Imagine a black hole originally formed from, for example, Rubidium atoms. On the other hand, one made from, for example, Helium atoms. Will it be there any difference between the two? Or perhaps once formed it all turns into the same type of matter?

Can the "composition" of the matter-energy in the black hole be inferred somehow?

Could one say that "black hole substance" is a distinct form or state of matter different from other forms or states of matter?

  • 1
    $\begingroup$ Neutron stars consist of neutrons (in some way), not of different kinds of elements. $\endgroup$ – Pieter Apr 23 '18 at 20:28
  • 4
    $\begingroup$ See the no-hair theorem. $\endgroup$ – Ruslan Apr 23 '18 at 20:31
  • 1
    $\begingroup$ Related: physics.stackexchange.com/q/18981/2451 and links therein. $\endgroup$ – Qmechanic Apr 23 '18 at 21:38
  • $\begingroup$ @Pieter Neutron stars are not pure neutronium. See en.wikipedia.org/wiki/Neutron_star#Structure $\endgroup$ – PM 2Ring Jun 18 '18 at 12:51
  • 1
    $\begingroup$ @PM2Ring That is why I had added "in some way". And it is still true that the abundances of nuclei in a neutron star would not depend what elements there were in the parent star. $\endgroup$ – Pieter Jun 18 '18 at 14:37

A not-entirely-silly answer: Black holes seem to act like a very, very heavy fundamental particle, described only by its mass and quantum numbers like spin and charge. Those numbers just happen to be very large compared to typical fundamental particles.

If you made them out of different kinds of atoms, they'd have the sum of the quantum properties of those atoms. If you're using neutral atoms, the black hole will be neutral, but if some of the atoms are ionized, you'll end up with a positively charged black hole. If you use entirely atoms that are prepared in a way that makes them mostly spin-up, the black hole will be spin-up. Most of the information about what you put in disappears, though.

  • 2
    $\begingroup$ "Black holes seem to act like very, very heavy fundamental particles, described only by their mass and quantum numbers like spin and charge."--Except that they are diametrically opposed to the fundamental particles with respect to entropic considerations. They have the highest possible entropy for the mass they have, unlike fundamental particles who have zero entropy. $\endgroup$ – Dvij D.C. Apr 16 '19 at 15:01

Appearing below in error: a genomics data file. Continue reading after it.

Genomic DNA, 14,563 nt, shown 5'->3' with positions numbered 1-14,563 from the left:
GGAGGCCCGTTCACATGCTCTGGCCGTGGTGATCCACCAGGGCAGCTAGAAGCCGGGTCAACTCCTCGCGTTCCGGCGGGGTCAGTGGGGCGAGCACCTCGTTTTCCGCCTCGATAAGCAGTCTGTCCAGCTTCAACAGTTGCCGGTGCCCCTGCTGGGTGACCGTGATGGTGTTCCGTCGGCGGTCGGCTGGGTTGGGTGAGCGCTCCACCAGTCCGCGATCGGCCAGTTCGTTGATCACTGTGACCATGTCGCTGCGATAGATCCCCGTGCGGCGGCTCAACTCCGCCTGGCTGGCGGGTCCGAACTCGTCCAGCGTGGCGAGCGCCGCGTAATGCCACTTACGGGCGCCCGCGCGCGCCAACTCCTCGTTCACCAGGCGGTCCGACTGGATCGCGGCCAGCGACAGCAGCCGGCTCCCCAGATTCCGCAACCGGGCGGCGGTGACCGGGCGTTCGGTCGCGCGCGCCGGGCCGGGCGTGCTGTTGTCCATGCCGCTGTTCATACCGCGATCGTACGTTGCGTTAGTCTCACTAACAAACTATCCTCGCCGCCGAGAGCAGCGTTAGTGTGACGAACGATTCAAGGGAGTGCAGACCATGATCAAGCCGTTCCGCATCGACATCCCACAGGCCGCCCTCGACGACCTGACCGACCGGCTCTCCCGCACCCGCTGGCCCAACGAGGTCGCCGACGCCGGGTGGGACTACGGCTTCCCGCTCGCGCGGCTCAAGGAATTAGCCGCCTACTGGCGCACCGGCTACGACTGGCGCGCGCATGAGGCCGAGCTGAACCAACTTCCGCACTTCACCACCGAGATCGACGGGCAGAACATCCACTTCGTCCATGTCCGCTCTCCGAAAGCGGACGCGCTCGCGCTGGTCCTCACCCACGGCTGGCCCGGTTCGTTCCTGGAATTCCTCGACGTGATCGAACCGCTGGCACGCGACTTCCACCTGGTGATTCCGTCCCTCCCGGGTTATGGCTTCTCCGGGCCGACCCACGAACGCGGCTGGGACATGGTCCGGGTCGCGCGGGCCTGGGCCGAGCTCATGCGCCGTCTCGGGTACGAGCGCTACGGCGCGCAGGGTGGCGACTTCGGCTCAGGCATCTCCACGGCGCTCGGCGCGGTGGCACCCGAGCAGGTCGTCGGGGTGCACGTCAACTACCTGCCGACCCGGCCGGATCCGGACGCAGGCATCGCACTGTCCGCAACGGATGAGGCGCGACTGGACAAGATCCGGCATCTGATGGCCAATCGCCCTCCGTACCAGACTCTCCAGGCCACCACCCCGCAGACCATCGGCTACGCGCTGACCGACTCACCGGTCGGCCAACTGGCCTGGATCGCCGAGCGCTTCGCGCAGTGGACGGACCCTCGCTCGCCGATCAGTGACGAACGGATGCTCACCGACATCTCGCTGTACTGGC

Assuming they have same the mass, net electric charge, and angular momentum any two black holes will be identical. There isn't any way to analyze a black hole and figure out what kind of atoms have crossed its event horizon.

We do not know, in terms of empirical data, what happens to the matter that crosses the event horizon, because no information about what is happening 'inside' the black hole can cross over the horizon into our part of the universe. Presumably, it arrives very quickly at the singularity, separated by tidal forces into a stream of fundamental particles.

  • $\begingroup$ "Assuming they have same the mass, net electric charge, and angular momentum any two black holes will be identical."--Isn't it kind of important to amend this by saying that this is true only when we speak thermodynamically? In reality, of course, two black holes with the same macroscopic description can differ drastically, to wit, the ensemble of the black hole(s) described with a given set of $M, J, Q$ has very high entropy. $\endgroup$ – Dvij D.C. Apr 16 '19 at 15:05

Your Answer

By clicking “Post Your Answer”, you agree to our terms of service, privacy policy and cookie policy

Not the answer you're looking for? Browse other questions tagged or ask your own question.